Weight isn’t just about “calories in, calories out.”
As we’ve noted before, a range of factors can affect your weight – from what you eat and how you eat it to hormonal imbalances, sleep debt, and the health of your microbiome. This is why personalized approaches to weight loss, such as those Dr. Joe maps out for his patients here in our West Los Angeles clinic, tend to be more effective over the long run.
When you understand the root causes of a problem, you can address them instead of just managing symptoms. This is the foundation of what’s known as functional medicine.
That said, dietary and nutritional adjustments are an important part of the process, especially considering how disordered our eating has become. The food biz has played more than a minor role in this. Their goal isn’t nutrition, after all, but ever-increasing profits. That requires getting us to buy more and more.
So it’s made an art out of exploiting our biological instincts and metabolic processes, not to mention our emotions. They engineer their products to be as irresistible as possible. They continually refine their marketing to stoke our desire for what they have to sell.
And when we catch on to what they’re doing, they simply recalibrate their approach.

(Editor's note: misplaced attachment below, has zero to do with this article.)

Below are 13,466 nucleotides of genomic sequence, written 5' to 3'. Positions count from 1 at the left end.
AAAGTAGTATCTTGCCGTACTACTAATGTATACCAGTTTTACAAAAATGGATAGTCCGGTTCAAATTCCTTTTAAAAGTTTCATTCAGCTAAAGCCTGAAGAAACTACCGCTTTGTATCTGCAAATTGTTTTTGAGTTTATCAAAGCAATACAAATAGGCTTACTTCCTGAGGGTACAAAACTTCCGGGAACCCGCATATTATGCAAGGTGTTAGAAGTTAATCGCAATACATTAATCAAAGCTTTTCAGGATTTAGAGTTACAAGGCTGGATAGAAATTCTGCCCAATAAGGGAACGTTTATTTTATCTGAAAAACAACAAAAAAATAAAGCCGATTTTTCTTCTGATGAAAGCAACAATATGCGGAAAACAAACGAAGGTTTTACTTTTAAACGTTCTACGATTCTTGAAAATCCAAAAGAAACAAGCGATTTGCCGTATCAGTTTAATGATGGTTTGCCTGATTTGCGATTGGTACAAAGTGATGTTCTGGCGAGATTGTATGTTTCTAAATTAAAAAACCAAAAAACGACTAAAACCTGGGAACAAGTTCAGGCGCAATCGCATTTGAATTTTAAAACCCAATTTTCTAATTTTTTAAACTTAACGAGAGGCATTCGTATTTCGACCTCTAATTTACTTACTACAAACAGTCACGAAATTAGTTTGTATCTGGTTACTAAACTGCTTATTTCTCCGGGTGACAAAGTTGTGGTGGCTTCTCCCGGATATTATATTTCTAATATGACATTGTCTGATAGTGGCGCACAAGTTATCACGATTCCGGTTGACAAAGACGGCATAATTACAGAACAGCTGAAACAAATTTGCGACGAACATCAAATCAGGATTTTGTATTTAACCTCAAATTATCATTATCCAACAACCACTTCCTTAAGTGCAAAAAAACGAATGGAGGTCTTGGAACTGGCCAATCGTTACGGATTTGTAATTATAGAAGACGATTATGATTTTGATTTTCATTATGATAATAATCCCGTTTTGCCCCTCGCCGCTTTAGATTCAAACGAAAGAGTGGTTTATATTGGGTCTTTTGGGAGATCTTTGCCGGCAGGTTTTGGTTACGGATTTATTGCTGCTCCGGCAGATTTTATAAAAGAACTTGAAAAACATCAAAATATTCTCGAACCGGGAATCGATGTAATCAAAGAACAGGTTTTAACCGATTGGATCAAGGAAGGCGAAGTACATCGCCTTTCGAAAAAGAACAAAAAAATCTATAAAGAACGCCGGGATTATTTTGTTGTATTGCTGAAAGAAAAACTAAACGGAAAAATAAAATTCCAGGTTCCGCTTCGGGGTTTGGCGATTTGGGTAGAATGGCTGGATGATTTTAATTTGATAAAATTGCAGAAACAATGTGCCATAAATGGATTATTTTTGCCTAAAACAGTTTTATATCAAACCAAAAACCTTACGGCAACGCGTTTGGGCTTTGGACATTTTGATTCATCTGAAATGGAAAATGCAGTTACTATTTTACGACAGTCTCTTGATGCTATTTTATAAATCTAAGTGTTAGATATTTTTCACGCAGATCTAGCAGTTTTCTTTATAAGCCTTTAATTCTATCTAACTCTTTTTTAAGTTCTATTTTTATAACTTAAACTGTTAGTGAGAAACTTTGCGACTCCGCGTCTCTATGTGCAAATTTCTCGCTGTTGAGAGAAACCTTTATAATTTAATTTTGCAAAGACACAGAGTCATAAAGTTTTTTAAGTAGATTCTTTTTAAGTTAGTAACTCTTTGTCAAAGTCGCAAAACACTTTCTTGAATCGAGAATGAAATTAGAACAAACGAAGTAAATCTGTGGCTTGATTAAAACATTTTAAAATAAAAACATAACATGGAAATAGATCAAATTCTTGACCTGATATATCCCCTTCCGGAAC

Journalist Michael Moss explored these issues brilliantly in his previous book, Salt Sugar Fat, and has since taken it a step further in his latest, Hooked: Food, Free Will, and How the Food Giants Exploit Our Addictions. Here, he explores more deeply how processed foods hack our bodies and minds to keep us wanting more – and how the food companies continue to try to evade responsibility for this, ala Big Tobacco. He makes a compelling case against the industry, deeply rooted in solid science.
While shifting away from hyper-processed products to meals made from whole foods cooked at home can be challenging for any number of reasons – time, energy, creativity, know-how – such actions by the food industry can make it even harder. Yet knowing their MO can make it easier to find the power to resist them and return to eating in the way that served us so well for many thousands of years.
For a taste (pun completely intended) of what Moss discovered in the journey of writing this book, check out this conversation he recently had with Charles Platkin, Director of Hunter College NYC’s Food Policy Center: